The moral of the story is very relevant to our times and Jewish singles’ reality. Purim is not the Jewish Halloween. Hannukkah is not Chrismukah. A Mezuzah is not a lucky charm. Madonna did not invent Kabbalah. The Megillah cannot be cut into pieces. (It ain’t kosher!) The Shma (which is one paragraph of what is placed inside a Mezuzah) is the essence of Judaism.

Our life is like the Megillah; we are cut into pieces and are constantly pulled in different directions. In this process, we loose sight of our Jewish identity and its meaning and application to our everyday life. We forfeit connecting to other Jews and learning about our Jewish heritage which is full of Kedushah (holiness) and Bracha (blessings). It is based on loving-kindness, the love for Jewish people and the sanctity of marriage in Judaism.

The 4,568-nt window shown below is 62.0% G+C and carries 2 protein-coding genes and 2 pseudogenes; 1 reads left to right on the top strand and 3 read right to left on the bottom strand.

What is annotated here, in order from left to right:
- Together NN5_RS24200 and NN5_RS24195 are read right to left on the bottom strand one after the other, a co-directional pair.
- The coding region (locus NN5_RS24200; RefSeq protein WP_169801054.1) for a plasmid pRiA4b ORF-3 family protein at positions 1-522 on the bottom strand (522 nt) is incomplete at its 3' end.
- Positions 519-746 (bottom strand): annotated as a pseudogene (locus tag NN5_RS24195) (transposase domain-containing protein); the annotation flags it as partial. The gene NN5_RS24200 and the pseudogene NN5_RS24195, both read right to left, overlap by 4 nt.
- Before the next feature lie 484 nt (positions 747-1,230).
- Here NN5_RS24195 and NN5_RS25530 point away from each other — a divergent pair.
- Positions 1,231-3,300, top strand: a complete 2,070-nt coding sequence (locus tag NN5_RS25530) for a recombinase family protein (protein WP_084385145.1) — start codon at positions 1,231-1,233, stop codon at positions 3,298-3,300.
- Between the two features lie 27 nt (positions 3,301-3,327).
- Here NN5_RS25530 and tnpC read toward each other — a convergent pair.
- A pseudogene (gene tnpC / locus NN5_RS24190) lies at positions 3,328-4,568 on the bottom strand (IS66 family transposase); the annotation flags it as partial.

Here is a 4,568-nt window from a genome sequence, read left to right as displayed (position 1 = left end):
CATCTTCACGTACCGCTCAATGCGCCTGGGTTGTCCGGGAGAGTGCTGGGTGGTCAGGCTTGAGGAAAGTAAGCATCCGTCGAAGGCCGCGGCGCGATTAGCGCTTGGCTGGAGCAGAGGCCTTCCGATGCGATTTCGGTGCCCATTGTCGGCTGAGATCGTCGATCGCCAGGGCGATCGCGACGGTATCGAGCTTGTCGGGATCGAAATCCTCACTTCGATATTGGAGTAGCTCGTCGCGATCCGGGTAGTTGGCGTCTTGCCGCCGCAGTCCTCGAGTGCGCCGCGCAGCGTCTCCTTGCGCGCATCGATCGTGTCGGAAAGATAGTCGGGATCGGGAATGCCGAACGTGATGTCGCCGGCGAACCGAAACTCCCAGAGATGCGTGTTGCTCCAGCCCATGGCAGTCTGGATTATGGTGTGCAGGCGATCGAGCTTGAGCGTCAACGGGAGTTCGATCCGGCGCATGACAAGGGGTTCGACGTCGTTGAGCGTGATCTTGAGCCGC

Dating is a time of preparation towards marriage. Dating is a sacred process. When we see it as anything else, as the Mezuzah in the story was mistaken for a lucky charm, it looses its integrity and holiness. Real love is not falling in love. Dating is not marriage or commitment. Love is unconditional and real: it is seen through actions. It is not infatuation. It is not dependent upon looks, career, wealth and “clicking” with someone.

In a period where we see dating and relationship experts spring up at every corner, let us examine first where their advice comes from. What is the source of their relationship knowledge and love advice? Do their lives reflect what they teach others? Be true to your convictions and live a life of integrity; learn about your Jewish traditions, culture, religion and the roots of your beliefs.

Vive la difference! I wish you a happy Purim.